Bridging the Career Mobility Gap
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Labor economists use the word “churn” to describe the process by which jobs are reallocated in light of a changing economic environment. Today, we live in an era of unprecedented labor-market churn, highlighted by the fact that about one-half of jobs held by Americans did not exist 25 years ago. This trend is likely to accelerate, as some projections suggest that more than 75 percent of jobs that today’s students will fill do not currently exist.
By David Smith
Graziadio School of Business and Management
The greatest hockey player of our generation, Wayne Gretzky, said the following: “A good hockey player plays where the puck is. A great hockey player plays where the puck is going to be.” If Mr. Gretzky would allow me the privilege of applying this piece of wisdom to higher education, I would offer, “A good university prepares students for the current job market. A great university prepares students for the jobs of the future.” At Pepperdine, we aim to be a great university, nothing less. In this context, part of our aim is to prepare students to be mobile in their career paths.
I grew up in the state of Michigan, and when I graduated high school in the 1980s, the pathway to a secure future was clear: get a high school diploma, find a job with one of the “Big Three” automakers, and retire with benefits 30 years later. Not too long after I graduated, this pathway was washed out by a global economic environment, which brought heightened competition to American automakers.
The growth of technology and innovation has raised our productivity, increased overall wages, and improved our standard of living over the past several decades. But it has also created a labor market where individuals need more advanced skills. Manufacturing has gone through the transformation that agriculture experienced 100 years ago: tremendous productivity gains, but at the expense of jobs. In the decade of 2000-2010 alone, approximately one-third of all manufacturing jobs in America disappeared.
The current generation of millennials not only faces a job market in a state of flux, but a labor market that still bears scars from the Great Recession of 2008. There are some silver linings as the slow economic recovery continues. In Pepperdine’s locale, Los Angeles County is projected this year to (finally) achieve employment levels past its pre-recession levels. More broadly, the U.S. Department of Labor projects that U.S. employment is expected to increase about 11 percent, or add nearly 16 million jobs, between now and 2022.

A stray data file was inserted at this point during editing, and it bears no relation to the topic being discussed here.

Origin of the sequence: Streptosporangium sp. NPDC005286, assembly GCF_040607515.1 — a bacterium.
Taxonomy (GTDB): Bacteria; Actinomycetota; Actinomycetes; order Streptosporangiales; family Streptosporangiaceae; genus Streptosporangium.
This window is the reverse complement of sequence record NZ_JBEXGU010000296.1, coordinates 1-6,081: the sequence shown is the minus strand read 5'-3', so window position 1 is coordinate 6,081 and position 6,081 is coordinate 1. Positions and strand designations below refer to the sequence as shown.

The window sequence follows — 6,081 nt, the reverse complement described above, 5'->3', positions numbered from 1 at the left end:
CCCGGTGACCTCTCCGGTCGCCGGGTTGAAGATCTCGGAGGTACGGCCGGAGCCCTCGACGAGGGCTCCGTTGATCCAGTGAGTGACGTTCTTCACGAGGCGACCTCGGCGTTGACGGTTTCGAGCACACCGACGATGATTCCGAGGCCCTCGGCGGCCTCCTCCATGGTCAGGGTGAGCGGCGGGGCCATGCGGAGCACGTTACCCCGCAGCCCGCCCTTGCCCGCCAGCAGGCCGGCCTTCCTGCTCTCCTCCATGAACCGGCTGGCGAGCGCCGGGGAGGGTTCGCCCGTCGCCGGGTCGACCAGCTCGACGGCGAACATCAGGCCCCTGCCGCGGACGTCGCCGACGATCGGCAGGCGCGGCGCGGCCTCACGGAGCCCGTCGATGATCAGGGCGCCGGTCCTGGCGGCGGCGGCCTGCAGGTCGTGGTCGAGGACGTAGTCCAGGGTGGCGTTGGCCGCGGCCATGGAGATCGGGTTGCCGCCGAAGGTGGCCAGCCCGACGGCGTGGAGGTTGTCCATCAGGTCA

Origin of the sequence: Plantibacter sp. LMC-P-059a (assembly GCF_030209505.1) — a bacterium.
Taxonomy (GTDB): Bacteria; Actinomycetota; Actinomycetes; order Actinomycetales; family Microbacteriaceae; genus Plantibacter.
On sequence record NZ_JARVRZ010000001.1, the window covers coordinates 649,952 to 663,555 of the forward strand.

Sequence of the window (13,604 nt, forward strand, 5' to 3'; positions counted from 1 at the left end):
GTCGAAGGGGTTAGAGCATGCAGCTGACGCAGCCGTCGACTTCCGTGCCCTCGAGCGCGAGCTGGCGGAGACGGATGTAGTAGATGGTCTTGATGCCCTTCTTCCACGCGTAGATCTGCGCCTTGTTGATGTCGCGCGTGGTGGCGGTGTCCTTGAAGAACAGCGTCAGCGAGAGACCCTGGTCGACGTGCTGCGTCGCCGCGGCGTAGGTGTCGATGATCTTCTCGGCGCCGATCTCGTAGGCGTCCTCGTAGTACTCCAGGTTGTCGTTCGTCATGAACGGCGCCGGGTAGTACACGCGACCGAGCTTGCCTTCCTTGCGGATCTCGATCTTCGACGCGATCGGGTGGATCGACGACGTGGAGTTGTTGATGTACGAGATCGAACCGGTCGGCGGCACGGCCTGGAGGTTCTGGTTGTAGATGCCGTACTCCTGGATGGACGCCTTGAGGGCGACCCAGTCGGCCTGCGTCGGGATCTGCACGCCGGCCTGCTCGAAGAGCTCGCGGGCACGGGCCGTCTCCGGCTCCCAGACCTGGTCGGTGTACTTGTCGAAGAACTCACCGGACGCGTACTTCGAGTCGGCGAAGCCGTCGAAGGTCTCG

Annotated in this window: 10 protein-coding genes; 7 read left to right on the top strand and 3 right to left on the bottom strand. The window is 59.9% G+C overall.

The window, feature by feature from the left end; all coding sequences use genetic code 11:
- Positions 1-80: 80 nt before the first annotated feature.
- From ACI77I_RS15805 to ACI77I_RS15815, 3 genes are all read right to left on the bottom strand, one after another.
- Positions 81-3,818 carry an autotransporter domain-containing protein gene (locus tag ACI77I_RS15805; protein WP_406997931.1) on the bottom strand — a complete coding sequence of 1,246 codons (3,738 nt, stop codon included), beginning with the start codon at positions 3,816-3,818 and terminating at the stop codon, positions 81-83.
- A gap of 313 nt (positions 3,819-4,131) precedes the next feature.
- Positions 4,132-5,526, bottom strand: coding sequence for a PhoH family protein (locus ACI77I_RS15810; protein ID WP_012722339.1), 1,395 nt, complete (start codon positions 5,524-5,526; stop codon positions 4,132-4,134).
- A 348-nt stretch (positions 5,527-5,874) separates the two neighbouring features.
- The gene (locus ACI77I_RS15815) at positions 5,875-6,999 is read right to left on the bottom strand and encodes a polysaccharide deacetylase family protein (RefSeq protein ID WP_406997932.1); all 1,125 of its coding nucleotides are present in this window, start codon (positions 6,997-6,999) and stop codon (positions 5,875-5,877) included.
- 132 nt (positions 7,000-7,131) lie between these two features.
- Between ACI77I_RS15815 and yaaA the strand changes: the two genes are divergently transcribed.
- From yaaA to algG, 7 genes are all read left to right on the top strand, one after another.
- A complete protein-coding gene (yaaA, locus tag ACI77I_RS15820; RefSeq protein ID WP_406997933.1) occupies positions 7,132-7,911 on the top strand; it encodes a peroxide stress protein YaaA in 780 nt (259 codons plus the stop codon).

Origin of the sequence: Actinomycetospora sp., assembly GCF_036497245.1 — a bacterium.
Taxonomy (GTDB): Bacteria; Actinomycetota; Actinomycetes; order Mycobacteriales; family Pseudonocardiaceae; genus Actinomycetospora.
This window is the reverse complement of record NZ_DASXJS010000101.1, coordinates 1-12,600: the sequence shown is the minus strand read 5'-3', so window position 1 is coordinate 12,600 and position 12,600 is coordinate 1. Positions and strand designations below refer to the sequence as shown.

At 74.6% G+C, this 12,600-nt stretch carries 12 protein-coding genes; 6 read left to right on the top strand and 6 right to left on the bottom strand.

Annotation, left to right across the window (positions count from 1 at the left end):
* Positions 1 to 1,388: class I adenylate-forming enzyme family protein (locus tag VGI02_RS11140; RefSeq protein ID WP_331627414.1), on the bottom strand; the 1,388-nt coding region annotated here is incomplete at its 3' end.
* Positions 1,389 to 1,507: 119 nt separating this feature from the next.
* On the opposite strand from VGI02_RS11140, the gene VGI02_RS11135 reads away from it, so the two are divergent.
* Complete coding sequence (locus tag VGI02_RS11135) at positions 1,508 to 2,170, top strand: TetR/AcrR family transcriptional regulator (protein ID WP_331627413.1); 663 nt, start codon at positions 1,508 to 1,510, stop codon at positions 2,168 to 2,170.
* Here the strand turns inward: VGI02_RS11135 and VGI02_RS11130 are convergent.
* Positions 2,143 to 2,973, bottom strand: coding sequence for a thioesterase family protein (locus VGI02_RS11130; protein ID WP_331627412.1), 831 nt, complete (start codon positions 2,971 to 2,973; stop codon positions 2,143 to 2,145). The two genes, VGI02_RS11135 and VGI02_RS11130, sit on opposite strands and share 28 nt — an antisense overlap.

This is encouraging, but a grey cloud lingers. According to the U.S. Bureau of Labor Statistics, for those aged 25-34, the length in which they stay on the job is nearly 20 percent higher in 2012 than in 2008— rising from 2.7 to 3.2 years—the largest spread among age groups by far. In addition, a recent report from Towers Watson shows four in 10 employees said they would need to leave their organization in order to advance their careers. Given these dynamics, it is more important than ever to exert ownership over one’s career.
Taking career ownership is even timelier given that even as hiring increases, too few positions include the potential for significant wage growth. The so-called “career ladder,” under which previous generations of workers were hired and then regularly ascended through the company, is missing the bottom rungs. As my colleague Dr. Bernice Ledbetter, practitioner faculty of organizational theory and management, puts it: “Career mobility is a top priority for millennials, ranking even higher than salaries. However, the modern reality for many millennials is limited internal job mobility, stagnant wages, and career drift.”
I believe Pepperdine University, and the Graziadio Business School in particular, can play a unique role to aid those who seek upward career mobility. Graduate-level education such as a master of business administration (MBA) plays an important role in helping professionals move up the ladder. According to the 2014 Graduate Management Admissions Council Prospective Students Survey, the number one reason people were considering an MBA was to “improve job opportunities.” Almost everyone involved in the career mobility debate agrees that education is key to greater employment opportunities and personal wage growth.
A Pepperdine University Graziadio School of Business and Management study illustrates the need for quality business education. The study, conducted in October 2014 based on nearly 700 private business owners, shows a whopping 87 percent of businesses report that they need to train new hires. Pepperdine can bridge the gap by imparting needed skills before graduation. Our students learn how to tackle real-world, real-time business challenges, providing valuable experience employers want. A key differentiator for this Christian university is Pepperdine’s emphasis on values-centered leadership that inspires professionals to make decisions within a values-driven framework.
The fact is those who acquire leadership skills along with functional skills have better longer-term job prospects. A recent study from the Center for Creative Leadership identified 10 skills valued by current leaders. There was a significant spread between the number one skill–leading people–and other important skills such as strategic planning, resourcefulness, and demonstrating composure.
I conclude with another piece of wisdom from another hockey legend, Luc Robitaille. At a recent Dean’s Executive Leadership Series speaking engagement held by the Graziadio School, the current Los Angeles Kings president of business operations brought the point home: “There is a structure in leadership and we aim to build a team based on character. It’s all about winning with the right people.”